In support of its ruling, the Indiana Tax Court also determined that DuPont and the pharmaceutical company were not unitary. The court found that the two companies were neither functionally integrated nor centrally managed, and did not benefit from economies of scale. Instead, they operated independently and at arm’s-length, and DuPont exercised no more than occasional oversight typical of a prudent investor. Accordingly, a finding of nonbusiness income results from the application of the functional test to “a classic example of a non-integrated, non-unitary business and is likewise consistent with Allied-Signal," Loyd said. (In Allied-Signal, the U.S. Supreme Court ruled that income from the disposition of intangible property is not apportionable if the relationship between the taxpayer and the business represented by the intangible property is not unitary and acquisition of the property did not serve an operational function.)

California Decision

In an unpublished opinion in Fidelity Nat’l Info. Services, Inc. v. California Franch. Tax Bd., a California appellate court ruled that the trial court was in error when it failed to apply the functional test specifically at the time of the stock sale. The appellate court reasoned that it is possible for an asset that was once integral to a taxpayer’s business to become a nonbusiness investment before its sale.

The appellant (Fidelity) was one of the world’s largest financial technology processors for banks. To reduce IT costs, Fidelity acquired a 29 percent interest in a foreign IT company with the intent to develop a “go-to-market” strategy to provide joint services to customers. With the stock purchase, Fidelity gained three seats on the IT company’s 10-member board, and certain Fidelity board members served as members of the IT company’s committees. The two companies also entered into a master service agreement under which the IT company would provide IT services under preferential terms. The arrangement did not go as planned, and Fidelity eventually sold its stock in the IT company for a gain, which it reported on its California return as nonbusiness income and which the Franchise Tax Board reclassified as business income.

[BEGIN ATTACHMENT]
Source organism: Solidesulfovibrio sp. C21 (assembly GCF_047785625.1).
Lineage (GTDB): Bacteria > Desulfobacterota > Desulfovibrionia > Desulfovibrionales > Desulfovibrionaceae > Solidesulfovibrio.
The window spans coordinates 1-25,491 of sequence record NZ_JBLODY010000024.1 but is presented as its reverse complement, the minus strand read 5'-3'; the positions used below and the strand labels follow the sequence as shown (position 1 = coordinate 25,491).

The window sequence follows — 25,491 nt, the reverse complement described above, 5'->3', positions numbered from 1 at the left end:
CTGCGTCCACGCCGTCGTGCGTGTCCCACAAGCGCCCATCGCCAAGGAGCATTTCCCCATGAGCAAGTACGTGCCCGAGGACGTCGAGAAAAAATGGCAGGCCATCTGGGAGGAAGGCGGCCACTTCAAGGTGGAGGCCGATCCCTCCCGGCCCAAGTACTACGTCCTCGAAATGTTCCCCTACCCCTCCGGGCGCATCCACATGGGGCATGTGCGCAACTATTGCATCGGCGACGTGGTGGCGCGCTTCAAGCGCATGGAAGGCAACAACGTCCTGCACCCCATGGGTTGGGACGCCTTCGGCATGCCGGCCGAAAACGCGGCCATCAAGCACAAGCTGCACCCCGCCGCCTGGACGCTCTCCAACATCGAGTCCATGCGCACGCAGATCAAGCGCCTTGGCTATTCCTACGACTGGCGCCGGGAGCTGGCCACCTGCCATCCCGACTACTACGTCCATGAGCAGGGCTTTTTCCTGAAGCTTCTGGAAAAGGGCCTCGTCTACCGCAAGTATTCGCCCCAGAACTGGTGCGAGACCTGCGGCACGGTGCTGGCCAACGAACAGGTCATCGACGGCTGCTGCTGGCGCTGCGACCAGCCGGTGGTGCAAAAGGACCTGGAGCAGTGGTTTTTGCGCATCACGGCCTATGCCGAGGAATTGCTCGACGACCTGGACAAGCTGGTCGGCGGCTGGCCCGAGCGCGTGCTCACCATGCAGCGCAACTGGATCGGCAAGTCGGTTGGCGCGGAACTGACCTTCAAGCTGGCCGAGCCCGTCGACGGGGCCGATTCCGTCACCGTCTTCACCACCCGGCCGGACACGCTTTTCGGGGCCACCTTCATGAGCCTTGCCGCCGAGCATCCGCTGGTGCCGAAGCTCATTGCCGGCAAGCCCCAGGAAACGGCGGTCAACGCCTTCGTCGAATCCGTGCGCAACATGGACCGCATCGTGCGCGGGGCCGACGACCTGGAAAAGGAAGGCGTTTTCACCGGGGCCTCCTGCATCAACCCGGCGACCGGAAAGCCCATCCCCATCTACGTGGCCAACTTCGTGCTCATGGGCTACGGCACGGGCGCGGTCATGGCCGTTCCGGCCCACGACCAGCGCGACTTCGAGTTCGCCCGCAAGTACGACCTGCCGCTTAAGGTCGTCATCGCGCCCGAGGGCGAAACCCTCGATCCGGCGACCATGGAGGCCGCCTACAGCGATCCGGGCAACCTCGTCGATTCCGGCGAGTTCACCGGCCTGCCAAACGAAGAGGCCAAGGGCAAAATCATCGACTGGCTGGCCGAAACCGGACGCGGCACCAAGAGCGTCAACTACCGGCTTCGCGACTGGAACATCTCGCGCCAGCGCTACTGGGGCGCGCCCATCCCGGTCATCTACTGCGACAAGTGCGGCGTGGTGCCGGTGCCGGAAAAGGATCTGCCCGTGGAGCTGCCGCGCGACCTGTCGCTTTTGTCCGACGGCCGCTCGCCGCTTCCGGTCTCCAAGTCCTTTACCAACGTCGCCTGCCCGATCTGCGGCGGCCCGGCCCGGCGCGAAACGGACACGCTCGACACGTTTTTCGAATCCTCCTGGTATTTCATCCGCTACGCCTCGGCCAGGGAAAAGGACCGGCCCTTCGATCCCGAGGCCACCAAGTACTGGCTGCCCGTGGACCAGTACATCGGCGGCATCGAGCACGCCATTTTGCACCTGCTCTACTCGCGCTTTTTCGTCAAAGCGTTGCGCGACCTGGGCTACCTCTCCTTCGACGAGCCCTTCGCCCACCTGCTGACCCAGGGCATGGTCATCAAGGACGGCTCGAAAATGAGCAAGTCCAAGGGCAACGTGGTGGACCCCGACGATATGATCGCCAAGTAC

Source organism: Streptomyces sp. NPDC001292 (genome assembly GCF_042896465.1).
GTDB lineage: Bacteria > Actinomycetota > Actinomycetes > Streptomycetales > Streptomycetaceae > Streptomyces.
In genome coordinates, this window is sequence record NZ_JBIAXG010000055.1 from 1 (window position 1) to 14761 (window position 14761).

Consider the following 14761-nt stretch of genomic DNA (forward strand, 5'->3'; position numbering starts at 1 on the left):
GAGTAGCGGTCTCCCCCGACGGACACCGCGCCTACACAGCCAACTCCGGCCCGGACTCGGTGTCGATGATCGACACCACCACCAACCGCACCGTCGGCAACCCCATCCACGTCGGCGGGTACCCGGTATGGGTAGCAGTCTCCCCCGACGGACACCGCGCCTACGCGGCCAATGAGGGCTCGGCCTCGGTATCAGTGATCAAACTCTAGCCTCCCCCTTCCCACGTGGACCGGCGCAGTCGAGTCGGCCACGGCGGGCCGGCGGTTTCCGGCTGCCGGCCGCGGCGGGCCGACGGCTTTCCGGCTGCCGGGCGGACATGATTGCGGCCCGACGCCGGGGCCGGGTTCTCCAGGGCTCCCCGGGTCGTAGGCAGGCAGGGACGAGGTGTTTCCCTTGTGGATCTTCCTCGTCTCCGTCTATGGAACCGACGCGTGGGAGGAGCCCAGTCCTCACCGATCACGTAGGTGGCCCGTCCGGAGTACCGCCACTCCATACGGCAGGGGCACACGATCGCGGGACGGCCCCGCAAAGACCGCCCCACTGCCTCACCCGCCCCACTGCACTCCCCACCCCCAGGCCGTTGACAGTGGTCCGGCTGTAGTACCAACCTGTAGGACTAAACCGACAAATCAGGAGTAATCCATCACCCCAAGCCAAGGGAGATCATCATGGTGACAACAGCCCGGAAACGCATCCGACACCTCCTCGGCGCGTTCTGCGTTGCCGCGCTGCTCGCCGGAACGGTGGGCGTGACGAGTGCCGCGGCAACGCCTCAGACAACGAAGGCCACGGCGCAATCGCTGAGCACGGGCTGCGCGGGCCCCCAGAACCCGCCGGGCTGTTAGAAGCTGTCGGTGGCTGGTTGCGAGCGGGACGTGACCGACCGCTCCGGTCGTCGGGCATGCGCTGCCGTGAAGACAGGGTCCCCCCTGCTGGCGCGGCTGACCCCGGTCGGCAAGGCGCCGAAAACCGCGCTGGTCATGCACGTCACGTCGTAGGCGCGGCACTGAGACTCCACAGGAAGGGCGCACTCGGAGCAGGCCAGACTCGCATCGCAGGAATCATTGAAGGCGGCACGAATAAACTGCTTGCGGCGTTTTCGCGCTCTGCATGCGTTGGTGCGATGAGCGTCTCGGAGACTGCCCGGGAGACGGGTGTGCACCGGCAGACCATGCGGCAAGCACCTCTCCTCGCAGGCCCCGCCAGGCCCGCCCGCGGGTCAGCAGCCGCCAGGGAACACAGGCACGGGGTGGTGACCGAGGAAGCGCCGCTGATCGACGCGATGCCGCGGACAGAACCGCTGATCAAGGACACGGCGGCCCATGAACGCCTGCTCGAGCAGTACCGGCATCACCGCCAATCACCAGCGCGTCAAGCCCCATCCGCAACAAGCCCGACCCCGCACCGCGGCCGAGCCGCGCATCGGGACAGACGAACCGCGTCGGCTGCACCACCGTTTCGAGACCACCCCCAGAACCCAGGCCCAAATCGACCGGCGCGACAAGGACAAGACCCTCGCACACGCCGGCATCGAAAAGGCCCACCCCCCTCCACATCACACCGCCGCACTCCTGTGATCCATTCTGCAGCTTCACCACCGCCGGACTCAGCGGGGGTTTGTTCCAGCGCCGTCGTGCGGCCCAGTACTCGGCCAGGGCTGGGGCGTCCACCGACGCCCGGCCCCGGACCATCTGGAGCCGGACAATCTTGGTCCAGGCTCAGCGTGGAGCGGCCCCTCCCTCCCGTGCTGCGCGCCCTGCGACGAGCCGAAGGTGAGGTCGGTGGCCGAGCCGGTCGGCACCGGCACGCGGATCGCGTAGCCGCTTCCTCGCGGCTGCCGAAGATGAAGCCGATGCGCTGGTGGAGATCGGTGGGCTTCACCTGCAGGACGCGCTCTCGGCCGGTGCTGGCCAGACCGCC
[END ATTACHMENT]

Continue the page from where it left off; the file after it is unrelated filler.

Fidelity argued at trial that it acquired stock of the IT company for investment purposes because it knew the master service agreement would cause the IT company’s stock price to rise. The trial court rejected that argument, concluding that the stock purchase was not just a simple investment, but an attempt by Fidelity to obtain a competitive advantage through lower IT costs and a joint market strategy. Thus, the stock was integral to the appellant’s primary business and gain from the sale of the stock was business income under the functional test.

Fidelity also asserted that, even if the IT stock was initially an integral part of Fidelity’s unitary business, the stock was a nonbusiness investment long before its sale. The trial court ruled it was not required to apply the functional test at specific moments in time. The appellate court, however, found this ruling to be in error and remanded the case to the trial court to determine if the IT stock continued to be an integral part of Fidelity’s business at the time of its sale. Although the decision appears to be in Fidelity’s favor, the appellate court thought it likely that the trial court would conclude the stock remained integral to Fidelity’s business.

Continue the discussion on LinkedIn: how have courts in your state applied unitary business principles when finding income is non-apportionable under the functional test?